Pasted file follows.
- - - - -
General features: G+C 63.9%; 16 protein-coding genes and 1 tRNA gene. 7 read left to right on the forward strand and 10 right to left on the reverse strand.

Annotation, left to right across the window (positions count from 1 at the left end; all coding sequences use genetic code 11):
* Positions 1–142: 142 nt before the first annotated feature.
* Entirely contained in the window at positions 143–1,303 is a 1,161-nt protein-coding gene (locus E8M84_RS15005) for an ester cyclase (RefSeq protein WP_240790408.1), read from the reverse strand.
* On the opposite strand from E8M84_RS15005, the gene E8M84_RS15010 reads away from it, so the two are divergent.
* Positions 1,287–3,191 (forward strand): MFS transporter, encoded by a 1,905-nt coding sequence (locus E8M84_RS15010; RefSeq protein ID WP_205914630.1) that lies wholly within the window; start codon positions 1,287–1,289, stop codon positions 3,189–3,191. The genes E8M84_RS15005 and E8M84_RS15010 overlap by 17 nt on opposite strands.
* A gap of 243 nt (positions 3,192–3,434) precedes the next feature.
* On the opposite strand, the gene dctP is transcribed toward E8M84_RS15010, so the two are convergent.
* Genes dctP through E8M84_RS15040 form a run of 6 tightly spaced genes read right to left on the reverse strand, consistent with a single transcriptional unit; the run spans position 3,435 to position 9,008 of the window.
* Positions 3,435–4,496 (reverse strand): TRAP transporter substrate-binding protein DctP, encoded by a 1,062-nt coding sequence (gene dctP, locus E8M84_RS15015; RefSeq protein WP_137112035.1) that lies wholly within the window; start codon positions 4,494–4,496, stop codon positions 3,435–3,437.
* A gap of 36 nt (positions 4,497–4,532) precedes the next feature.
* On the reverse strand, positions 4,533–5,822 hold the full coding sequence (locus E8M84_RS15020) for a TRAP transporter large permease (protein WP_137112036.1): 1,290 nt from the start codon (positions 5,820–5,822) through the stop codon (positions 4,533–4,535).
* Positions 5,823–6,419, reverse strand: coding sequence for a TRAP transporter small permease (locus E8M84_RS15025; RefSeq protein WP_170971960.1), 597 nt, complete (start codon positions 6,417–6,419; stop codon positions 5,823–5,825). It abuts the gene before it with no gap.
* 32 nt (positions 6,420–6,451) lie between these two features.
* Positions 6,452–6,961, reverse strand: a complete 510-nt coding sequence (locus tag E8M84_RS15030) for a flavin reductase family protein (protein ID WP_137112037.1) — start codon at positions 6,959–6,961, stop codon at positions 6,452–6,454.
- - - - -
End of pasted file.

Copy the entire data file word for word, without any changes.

General features: G+C 63.9%; 16 protein-coding genes and 1 tRNA gene. 7 read left to right on the forward strand and 10 right to left on the reverse strand.

Annotation, left to right across the window (positions count from 1 at the left end; all coding sequences use genetic code 11):
* Positions 1–142: 142 nt before the first annotated feature.
* Entirely contained in the window at positions 143–1,303 is a 1,161-nt protein-coding gene (locus E8M84_RS15005) for an ester cyclase (RefSeq protein WP_240790408.1), read from the reverse strand.
* On the opposite strand from E8M84_RS15005, the gene E8M84_RS15010 reads away from it, so the two are divergent.
* Positions 1,287–3,191 (forward strand): MFS transporter, encoded by a 1,905-nt coding sequence (locus E8M84_RS15010; RefSeq protein ID WP_205914630.1) that lies wholly within the window; start codon positions 1,287–1,289, stop codon positions 3,189–3,191. The genes E8M84_RS15005 and E8M84_RS15010 overlap by 17 nt on opposite strands.
* A gap of 243 nt (positions 3,192–3,434) precedes the next feature.
* On the opposite strand, the gene dctP is transcribed toward E8M84_RS15010, so the two are convergent.
* Genes dctP through E8M84_RS15040 form a run of 6 tightly spaced genes read right to left on the reverse strand, consistent with a single transcriptional unit; the run spans position 3,435 to position 9,008 of the window.
* Positions 3,435–4,496 (reverse strand): TRAP transporter substrate-binding protein DctP, encoded by a 1,062-nt coding sequence (gene dctP, locus E8M84_RS15015; RefSeq protein WP_137112035.1) that lies wholly within the window; start codon positions 4,494–4,496, stop codon positions 3,435–3,437.
* A gap of 36 nt (positions 4,497–4,532) precedes the next feature.
* On the reverse strand, positions 4,533–5,822 hold the full coding sequence (locus E8M84_RS15020) for a TRAP transporter large permease (protein WP_137112036.1): 1,290 nt from the start codon (positions 5,820–5,822) through the stop codon (positions 4,533–4,535).
* Positions 5,823–6,419, reverse strand: coding sequence for a TRAP transporter small permease (locus E8M84_RS15025; RefSeq protein WP_170971960.1), 597 nt, complete (start codon positions 6,417–6,419; stop codon positions 5,823–5,825). It abuts the gene before it with no gap.
* 32 nt (positions 6,420–6,451) lie between these two features.
* Positions 6,452–6,961, reverse strand: a complete 510-nt coding sequence (locus tag E8M84_RS15030) for a flavin reductase family protein (protein ID WP_137112037.1) — start codon at positions 6,959–6,961, stop codon at positions 6,452–6,454.